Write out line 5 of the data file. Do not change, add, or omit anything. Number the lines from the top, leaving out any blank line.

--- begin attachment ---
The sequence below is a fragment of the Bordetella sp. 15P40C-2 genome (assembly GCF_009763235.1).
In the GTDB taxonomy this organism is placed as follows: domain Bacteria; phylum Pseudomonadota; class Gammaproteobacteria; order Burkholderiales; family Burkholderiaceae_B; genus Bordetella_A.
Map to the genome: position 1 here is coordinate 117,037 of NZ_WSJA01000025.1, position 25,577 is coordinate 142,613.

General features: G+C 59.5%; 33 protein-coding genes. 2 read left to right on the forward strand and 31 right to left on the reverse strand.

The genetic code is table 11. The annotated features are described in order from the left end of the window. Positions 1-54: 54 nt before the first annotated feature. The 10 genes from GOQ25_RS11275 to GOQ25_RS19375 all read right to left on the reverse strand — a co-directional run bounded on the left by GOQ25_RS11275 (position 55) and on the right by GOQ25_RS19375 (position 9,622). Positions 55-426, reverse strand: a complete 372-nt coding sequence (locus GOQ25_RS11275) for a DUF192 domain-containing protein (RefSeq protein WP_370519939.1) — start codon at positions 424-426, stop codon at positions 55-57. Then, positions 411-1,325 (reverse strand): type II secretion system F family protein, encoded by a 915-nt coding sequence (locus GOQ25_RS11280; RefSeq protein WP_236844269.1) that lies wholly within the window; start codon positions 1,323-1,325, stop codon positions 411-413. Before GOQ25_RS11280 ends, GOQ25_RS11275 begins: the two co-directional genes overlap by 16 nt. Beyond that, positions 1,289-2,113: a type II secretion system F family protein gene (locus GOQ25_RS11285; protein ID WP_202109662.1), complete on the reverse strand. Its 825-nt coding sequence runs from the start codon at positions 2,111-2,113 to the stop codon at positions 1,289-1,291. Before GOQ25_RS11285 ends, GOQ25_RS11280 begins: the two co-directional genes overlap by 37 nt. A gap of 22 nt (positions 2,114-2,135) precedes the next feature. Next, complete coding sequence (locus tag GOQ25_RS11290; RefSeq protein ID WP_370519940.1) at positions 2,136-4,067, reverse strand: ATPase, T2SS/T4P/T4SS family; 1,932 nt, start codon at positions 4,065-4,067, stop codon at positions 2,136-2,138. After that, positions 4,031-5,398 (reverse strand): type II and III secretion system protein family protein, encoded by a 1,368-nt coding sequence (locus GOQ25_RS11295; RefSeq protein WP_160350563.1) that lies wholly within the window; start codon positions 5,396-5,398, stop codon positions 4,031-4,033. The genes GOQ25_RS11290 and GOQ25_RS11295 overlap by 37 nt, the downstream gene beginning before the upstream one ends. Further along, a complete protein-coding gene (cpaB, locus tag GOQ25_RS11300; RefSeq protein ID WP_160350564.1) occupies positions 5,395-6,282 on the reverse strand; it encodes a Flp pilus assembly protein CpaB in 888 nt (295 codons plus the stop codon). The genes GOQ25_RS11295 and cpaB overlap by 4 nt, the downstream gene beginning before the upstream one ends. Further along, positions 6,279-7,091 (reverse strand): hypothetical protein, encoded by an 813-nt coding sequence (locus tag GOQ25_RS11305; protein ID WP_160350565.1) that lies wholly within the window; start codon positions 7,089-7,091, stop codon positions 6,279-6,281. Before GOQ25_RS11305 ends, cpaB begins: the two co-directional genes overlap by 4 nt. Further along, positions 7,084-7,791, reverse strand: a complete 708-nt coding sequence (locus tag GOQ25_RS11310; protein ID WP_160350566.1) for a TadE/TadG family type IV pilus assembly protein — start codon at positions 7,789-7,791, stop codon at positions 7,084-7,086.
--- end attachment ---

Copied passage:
The genetic code is table 11. The annotated features are described in order from the left end of the window. Positions 1-54: 54 nt before the first annotated feature. The 10 genes from GOQ25_RS11275 to GOQ25_RS19375 all read right to left on the reverse strand — a co-directional run bounded on the left by GOQ25_RS11275 (position 55) and on the right by GOQ25_RS19375 (position 9,622). Positions 55-426, reverse strand: a complete 372-nt coding sequence (locus GOQ25_RS11275) for a DUF192 domain-containing protein (RefSeq protein WP_370519939.1) — start codon at positions 424-426, stop codon at positions 55-57. Then, positions 411-1,325 (reverse strand): type II secretion system F family protein, encoded by a 915-nt coding sequence (locus GOQ25_RS11280; RefSeq protein WP_236844269.1) that lies wholly within the window; start codon positions 1,323-1,325, stop codon positions 411-413. Before GOQ25_RS11280 ends, GOQ25_RS11275 begins: the two co-directional genes overlap by 16 nt. Beyond that, positions 1,289-2,113: a type II secretion system F family protein gene (locus GOQ25_RS11285; protein ID WP_202109662.1), complete on the reverse strand. Its 825-nt coding sequence runs from the start codon at positions 2,111-2,113 to the stop codon at positions 1,289-1,291. Before GOQ25_RS11285 ends, GOQ25_RS11280 begins: the two co-directional genes overlap by 37 nt. A gap of 22 nt (positions 2,114-2,135) precedes the next feature. Next, complete coding sequence (locus tag GOQ25_RS11290; RefSeq protein ID WP_370519940.1) at positions 2,136-4,067, reverse strand: ATPase, T2SS/T4P/T4SS family; 1,932 nt, start codon at positions 4,065-4,067, stop codon at positions 2,136-2,138. After that, positions 4,031-5,398 (reverse strand): type II and III secretion system protein family protein, encoded by a 1,368-nt coding sequence (locus GOQ25_RS11295; RefSeq protein WP_160350563.1) that lies wholly within the window; start codon positions 5,396-5,398, stop codon positions 4,031-4,033. The genes GOQ25_RS11290 and GOQ25_RS11295 overlap by 37 nt, the downstream gene beginning before the upstream one ends. Further along, a complete protein-coding gene (cpaB, locus tag GOQ25_RS11300; RefSeq protein ID WP_160350564.1) occupies positions 5,395-6,282 on the reverse strand; it encodes a Flp pilus assembly protein CpaB in 888 nt (295 codons plus the stop codon). The genes GOQ25_RS11295 and cpaB overlap by 4 nt, the downstream gene beginning before the upstream one ends. Further along, positions 6,279-7,091 (reverse strand): hypothetical protein, encoded by an 813-nt coding sequence (locus tag GOQ25_RS11305; protein ID WP_160350565.1) that lies wholly within the window; start codon positions 7,089-7,091, stop codon positions 6,279-6,281. Before GOQ25_RS11305 ends, cpaB begins: the two co-directional genes overlap by 4 nt. Further along, positions 7,084-7,791, reverse strand: a complete 708-nt coding sequence (locus tag GOQ25_RS11310; protein ID WP_160350566.1) for a TadE/TadG family type IV pilus assembly protein — start codon at positions 7,789-7,791, stop codon at positions 7,084-7,086.